Museum gets rolling
The McDuffie County Museum will host a professional consultant from Maryland Dec. 4-7. John W. Durel, PhD., is board president for Durel Consulting Powers, and an affiliate with Qm2, which offers management for museums. Before becoming a consultant, Mr. Durel served as executive director of several museums.
"He's very highly respected in his field," said Rusty Lovelace, chairman of McDuffie County Museum Board of Trustees. "He has a long list of clients nationwide in the non-profit sector. ... This gets the ball rolling for us."
Mr. Lovelace said the purpose of Dr. Durel's visit will be to create a museum master plan that will guide the decisions and actions of the board of trustees over the next three to five years. The consultant fee is covered by a grant from the Watson-Brown Foundation.
Mr. Lovelace said the board hopes to open the museum in 2006, and the master plan will enable them to seek funding. The museum will be housed in the old SunTrust Bank and Thomson Drug Company buildings on Main Street in Thomson.
"This will be one part of the pie: the pie being the renovation of downtown Thomson. We will be one of the early slices that will be finished and up for operation," Mr. Lovelace said.
Wrightsboro Cemetery beautification
The Wrightsboro Foundation has received a $600 grant from the Watson Brown Foundation Junior Board to continue conservation and beautification efforts begun on the Wrightsboro Cemetery last November.
"I am pleased with how much better the place looks and how the community responded," said Epp Wilson, who spearheaded the project last year. "So when the junior board came up with some more ideas, I said 'Yeah, sounds great to me,' so we're going to implement the plan. They gave us some money, and I'm going to take care of the rest of it."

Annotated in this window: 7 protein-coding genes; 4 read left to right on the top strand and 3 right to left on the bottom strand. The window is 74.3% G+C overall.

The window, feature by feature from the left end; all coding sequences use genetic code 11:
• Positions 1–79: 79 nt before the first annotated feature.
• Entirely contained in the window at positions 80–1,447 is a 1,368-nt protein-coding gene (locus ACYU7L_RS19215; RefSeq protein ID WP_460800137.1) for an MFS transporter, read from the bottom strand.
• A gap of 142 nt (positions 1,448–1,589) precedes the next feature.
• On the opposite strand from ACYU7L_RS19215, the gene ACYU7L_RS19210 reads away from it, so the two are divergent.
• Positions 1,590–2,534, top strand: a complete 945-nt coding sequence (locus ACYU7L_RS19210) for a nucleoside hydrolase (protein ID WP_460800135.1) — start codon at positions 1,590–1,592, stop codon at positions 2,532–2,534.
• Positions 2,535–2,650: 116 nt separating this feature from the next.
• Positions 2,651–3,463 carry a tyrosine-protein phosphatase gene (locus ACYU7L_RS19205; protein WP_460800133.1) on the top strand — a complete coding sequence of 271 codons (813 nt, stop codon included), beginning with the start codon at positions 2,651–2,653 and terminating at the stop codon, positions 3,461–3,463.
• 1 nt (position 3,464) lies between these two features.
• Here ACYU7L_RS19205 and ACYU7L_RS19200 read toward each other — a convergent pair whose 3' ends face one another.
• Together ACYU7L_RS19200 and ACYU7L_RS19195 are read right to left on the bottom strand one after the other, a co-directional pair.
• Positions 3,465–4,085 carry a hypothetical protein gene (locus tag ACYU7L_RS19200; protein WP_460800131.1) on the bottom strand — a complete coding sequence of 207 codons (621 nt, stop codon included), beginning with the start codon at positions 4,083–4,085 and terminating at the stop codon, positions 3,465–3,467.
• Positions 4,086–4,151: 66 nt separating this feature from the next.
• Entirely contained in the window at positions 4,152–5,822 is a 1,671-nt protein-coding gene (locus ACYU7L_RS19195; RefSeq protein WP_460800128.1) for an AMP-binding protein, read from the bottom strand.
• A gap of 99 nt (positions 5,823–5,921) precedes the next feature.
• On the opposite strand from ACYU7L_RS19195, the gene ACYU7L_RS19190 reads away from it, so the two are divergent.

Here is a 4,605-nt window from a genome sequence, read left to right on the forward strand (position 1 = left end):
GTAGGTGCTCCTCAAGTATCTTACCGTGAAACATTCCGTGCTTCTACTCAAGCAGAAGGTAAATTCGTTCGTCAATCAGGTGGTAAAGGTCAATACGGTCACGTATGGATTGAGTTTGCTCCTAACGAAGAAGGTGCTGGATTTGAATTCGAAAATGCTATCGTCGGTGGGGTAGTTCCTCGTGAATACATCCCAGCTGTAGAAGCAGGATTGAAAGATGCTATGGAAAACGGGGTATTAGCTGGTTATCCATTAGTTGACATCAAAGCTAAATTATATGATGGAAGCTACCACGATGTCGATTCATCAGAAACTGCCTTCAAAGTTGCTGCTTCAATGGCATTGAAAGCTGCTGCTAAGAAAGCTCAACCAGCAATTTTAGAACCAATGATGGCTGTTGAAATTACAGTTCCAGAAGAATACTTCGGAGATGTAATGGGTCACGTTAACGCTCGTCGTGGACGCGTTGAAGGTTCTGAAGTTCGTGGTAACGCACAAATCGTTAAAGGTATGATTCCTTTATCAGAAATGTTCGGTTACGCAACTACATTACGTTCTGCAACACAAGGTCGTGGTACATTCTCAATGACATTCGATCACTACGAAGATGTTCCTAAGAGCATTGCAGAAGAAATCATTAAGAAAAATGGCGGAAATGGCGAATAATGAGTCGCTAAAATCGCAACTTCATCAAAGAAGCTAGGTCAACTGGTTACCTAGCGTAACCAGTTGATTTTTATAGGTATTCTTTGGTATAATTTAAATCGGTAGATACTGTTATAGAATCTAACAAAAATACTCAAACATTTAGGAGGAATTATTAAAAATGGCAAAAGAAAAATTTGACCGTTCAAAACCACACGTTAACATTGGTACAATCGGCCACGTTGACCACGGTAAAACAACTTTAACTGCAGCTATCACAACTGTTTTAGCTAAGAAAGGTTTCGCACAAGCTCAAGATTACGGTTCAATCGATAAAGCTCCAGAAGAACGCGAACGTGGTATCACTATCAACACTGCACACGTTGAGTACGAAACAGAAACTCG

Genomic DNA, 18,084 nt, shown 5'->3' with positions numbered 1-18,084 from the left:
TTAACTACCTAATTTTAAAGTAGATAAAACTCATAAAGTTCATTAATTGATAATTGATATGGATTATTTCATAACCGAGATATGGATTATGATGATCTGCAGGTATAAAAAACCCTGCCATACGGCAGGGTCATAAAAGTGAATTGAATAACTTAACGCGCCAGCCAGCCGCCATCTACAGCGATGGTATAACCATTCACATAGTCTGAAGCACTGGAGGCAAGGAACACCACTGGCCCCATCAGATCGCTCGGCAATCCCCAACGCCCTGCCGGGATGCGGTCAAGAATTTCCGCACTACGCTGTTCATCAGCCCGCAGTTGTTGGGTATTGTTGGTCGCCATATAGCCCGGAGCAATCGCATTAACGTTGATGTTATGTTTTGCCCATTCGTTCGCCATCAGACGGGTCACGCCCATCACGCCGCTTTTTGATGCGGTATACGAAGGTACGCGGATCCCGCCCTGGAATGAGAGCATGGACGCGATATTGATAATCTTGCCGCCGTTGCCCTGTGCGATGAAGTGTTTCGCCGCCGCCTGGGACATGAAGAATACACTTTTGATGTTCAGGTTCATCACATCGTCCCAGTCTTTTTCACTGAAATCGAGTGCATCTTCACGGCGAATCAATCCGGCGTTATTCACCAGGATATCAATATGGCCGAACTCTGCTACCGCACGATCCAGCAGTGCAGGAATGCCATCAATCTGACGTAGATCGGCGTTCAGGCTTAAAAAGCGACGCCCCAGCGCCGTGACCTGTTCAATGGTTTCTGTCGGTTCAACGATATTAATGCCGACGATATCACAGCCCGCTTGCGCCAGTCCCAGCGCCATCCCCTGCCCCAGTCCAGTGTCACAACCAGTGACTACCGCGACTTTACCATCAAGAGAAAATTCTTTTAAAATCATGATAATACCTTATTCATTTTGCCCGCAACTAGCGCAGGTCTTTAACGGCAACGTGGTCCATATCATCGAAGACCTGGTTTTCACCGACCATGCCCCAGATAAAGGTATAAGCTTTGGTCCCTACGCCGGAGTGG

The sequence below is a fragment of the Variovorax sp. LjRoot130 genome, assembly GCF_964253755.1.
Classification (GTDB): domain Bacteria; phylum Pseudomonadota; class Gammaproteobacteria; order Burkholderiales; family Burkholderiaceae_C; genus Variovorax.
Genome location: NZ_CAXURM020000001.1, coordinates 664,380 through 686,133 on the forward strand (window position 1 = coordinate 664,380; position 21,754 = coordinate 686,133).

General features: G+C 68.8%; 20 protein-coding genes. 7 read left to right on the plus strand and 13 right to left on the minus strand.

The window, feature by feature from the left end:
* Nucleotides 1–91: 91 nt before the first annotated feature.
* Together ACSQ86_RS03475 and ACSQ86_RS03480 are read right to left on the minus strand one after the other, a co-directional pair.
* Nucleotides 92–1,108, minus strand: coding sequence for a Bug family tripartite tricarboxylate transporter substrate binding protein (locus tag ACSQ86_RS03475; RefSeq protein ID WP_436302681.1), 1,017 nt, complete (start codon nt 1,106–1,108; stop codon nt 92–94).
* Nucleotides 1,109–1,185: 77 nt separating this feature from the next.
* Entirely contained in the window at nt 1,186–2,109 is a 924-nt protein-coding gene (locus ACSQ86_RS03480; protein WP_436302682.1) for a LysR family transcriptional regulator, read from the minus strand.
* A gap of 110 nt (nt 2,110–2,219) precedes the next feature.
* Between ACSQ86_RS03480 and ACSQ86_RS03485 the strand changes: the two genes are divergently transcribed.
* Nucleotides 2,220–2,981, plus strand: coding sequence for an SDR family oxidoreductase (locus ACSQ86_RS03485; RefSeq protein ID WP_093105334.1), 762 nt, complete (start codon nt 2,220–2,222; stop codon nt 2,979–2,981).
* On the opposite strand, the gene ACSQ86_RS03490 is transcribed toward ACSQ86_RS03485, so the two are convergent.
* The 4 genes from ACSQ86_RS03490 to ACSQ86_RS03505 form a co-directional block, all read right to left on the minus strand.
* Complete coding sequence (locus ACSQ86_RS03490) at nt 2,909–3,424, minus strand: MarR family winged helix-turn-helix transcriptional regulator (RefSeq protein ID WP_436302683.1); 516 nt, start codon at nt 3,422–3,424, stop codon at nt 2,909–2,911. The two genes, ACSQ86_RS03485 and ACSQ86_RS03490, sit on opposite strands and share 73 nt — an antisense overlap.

Mr. Wilson said the plans include a drip-irrigation system, some sandy top soil, a two-rail cedar fence to mark off property boundaries, and planting flowers.
Because the property is county-owned, permission was received from the county commission to carry out the work. Mr. Wilson said he hopes to do the work in the next few months during the dormant season.
"I just love it up there, it's just God's country," he said. "The Quakers did a heck of a job developing this part of the country, and they brought a special beauty to this land which already had its own intrinsic beauty. ...We just want to do our part to keep that going."
Hotel hasn't paid taxes
McDuffie County officials are hoping to get a local hotel to pay up on its share of hotel/motel taxes. According to documents released at last week's County Commission meeting, the Holiday Inn near I-20 has missed paying the past three months of taxes while attempts by officials to acquire the payments have gone unsuccessful.
Currently the county's attorney is exploring options to force the hotel to pay what it owes. According to the ordinance, the county holds the right to audit the books at the hotel to find out how much is owed. Commissioners may also explore the option of putting more "teeth" into the ordinance.
The hotel/motel tax is set aside to promote tourism within the county. Each business is responsible for reporting and paying the amount of taxes owed to the county each month. Despite the Holiday Inn's inconsistency, income from those taxes is up 18 percent over this time last year.